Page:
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The former Brexit Party MEP said the European Union has not taken UK politicians seriously and believes Britain fears leaving without a deal. But the UK has rebuffed Brussels’ offer of intensified trade talks next week, telling the EU’s chief negotiator there is “no basis for negotiations”. The Prime Minister on Friday accused European leaders of having “abandoned the idea of a free trade deal” and told the country to “get ready” for a no deal outcome in the negotiations after his October 15 deadline for reaching an agreement passed.
Speaking to talkRADIO, Mr Lowe said: “I’m praying for a no deal Brexit. I’ve always been consistent in my view that the best deal for the UK is a clean break Brexit.
“I’m hoping that Boris is true to his word.
“I think so far David Frost has discharged his duties very well.
“I just hope there isn’t going to be a further resiling from our negotiating team.
“Since the beginning, if you watch what Theresa May did, the British people gave their view and we’ve got the enemy within negotiating with the European Union.
“Ultimately, they have never taken what our politicians say seriously because they think we fear leaving with no deal when in actual fact that’s the best deal for us.”
The Australia-style deal espoused by Mr Johnson would see tariffs slapped on many British goods and some quota restrictions introduced with the UK’s largest trading partner.
Industry has reacted with alarm at the suggestion, warning of the damage to an economy already stricken by coronavirus if there was no deal by the end of the year.
CBI director-general Dame Carolyn Fairbairn said the UK could not afford to give up on negotiations and called on both sides to exercise “tenacity, common sense and compromise”.
“Neither side can afford to fall at the final fence. A deal is the only outcome that protects Covid-hit livelihoods at a time when every job in every country counts,” she said.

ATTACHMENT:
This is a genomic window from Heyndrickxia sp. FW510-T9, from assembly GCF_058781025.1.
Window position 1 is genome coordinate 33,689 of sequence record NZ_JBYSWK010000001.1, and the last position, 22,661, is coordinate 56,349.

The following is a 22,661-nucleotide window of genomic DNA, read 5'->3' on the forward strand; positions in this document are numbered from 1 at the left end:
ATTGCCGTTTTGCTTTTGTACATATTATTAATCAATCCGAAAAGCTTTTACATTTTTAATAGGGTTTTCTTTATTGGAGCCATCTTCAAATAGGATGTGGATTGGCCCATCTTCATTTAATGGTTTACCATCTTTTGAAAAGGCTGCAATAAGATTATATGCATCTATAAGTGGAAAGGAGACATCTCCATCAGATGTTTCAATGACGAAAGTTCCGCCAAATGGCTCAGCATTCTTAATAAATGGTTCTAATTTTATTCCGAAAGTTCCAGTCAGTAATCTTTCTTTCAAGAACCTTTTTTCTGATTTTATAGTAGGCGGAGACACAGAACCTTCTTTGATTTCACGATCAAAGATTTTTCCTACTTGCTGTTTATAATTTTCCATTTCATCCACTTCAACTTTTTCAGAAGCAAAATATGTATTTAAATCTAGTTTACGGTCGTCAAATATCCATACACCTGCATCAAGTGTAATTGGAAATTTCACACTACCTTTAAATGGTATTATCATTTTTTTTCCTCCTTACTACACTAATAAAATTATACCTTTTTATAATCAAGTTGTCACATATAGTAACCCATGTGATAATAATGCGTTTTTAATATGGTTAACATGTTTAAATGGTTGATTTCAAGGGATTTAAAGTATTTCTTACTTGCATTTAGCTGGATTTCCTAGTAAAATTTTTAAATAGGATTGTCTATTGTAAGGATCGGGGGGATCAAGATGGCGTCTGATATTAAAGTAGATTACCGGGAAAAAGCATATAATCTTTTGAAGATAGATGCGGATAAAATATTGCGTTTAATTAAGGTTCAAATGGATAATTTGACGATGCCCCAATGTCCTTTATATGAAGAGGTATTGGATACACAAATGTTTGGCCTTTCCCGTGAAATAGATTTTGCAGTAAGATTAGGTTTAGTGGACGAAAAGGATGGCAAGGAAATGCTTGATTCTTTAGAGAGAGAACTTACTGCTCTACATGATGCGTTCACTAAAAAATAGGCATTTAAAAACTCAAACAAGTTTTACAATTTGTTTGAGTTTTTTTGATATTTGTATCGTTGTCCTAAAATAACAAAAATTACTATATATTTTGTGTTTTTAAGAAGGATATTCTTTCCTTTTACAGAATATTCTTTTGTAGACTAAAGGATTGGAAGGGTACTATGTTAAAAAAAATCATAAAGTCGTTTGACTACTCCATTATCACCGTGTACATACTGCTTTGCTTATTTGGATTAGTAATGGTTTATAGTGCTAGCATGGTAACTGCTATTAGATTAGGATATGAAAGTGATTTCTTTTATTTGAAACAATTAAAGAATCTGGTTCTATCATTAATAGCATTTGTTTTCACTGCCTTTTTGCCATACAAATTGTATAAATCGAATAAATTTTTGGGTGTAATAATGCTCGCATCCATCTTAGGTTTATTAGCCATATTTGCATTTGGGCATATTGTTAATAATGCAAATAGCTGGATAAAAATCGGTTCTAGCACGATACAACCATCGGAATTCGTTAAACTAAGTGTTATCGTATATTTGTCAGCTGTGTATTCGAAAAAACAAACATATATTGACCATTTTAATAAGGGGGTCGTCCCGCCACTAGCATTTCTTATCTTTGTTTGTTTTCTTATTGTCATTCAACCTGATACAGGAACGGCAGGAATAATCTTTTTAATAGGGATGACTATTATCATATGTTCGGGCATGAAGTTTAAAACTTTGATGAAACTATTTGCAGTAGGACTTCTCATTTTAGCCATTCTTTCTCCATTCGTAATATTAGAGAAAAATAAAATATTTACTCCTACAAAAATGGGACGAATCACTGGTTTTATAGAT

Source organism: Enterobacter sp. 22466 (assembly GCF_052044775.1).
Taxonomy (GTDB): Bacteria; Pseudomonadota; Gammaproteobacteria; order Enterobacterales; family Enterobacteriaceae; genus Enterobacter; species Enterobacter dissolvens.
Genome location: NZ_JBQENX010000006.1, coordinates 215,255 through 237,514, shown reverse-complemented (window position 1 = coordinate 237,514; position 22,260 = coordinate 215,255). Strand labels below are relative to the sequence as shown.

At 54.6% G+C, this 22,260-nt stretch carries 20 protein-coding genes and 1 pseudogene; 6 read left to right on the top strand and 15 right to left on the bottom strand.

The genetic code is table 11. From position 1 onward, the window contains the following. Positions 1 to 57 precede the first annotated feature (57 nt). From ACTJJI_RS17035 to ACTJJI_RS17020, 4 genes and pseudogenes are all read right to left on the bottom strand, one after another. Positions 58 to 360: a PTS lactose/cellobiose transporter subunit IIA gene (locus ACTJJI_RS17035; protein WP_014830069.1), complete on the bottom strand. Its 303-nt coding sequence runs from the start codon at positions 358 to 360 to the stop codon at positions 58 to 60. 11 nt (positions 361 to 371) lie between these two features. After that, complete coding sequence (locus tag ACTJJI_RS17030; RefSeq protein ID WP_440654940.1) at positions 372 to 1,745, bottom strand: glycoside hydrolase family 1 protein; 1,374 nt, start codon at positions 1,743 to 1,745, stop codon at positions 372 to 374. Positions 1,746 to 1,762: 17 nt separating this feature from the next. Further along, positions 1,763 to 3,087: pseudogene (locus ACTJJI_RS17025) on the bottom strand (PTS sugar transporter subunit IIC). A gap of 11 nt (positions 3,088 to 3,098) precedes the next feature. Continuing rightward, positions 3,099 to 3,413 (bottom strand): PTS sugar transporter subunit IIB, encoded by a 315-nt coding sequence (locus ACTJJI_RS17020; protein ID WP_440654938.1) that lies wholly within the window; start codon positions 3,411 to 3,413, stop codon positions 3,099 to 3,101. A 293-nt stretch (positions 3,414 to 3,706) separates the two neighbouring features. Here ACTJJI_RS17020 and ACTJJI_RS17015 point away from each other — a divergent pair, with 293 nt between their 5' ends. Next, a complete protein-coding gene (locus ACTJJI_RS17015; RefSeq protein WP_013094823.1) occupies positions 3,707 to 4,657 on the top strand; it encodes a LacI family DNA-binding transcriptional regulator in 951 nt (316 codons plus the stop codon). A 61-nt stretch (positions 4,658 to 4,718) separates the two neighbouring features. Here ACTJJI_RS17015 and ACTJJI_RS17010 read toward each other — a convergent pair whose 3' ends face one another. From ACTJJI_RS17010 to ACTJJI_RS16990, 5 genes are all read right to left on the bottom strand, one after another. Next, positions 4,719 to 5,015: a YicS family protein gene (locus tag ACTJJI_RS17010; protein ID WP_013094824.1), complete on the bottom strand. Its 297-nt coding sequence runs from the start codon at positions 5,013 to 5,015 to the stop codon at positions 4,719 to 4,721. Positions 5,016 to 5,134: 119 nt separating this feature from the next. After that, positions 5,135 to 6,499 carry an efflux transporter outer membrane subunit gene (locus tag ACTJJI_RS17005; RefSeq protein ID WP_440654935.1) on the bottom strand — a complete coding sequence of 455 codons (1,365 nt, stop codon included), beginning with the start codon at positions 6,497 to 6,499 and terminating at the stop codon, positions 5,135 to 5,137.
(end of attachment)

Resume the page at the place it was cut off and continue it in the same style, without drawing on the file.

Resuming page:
Society of Motor Manufacturers and Traders chief executive Mike Hawes warned it would have a “devastating impact” on the automotive sector, hitting jobs “in every region of Britain”.
There was also criticism from within the Union as Wales First Minister Mark Drakeford accused Mr Johnson of “gambling with British jobs and security” and called his position a “huge mistake”.
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The hardening of Britain’s stance came after EU leaders agreed summit conclusions on Thursday calling on the UK to make “the necessary moves to make an agreement possible” without any suggestion of EU concessions.
The two sides have been at loggerheads for months over the issues of future fishing rights and state aid rules.
Speaking at the end of the summit in Brussels on Thursday, European Council president Charles Michel said the EU was ready to carry on with negotiations.
“We are ready to negotiate, we are ready to continue the negotiations and I hope it will be possible to make progress in the future,” he said.
“We are determined to reach a deal but not at any cost.”
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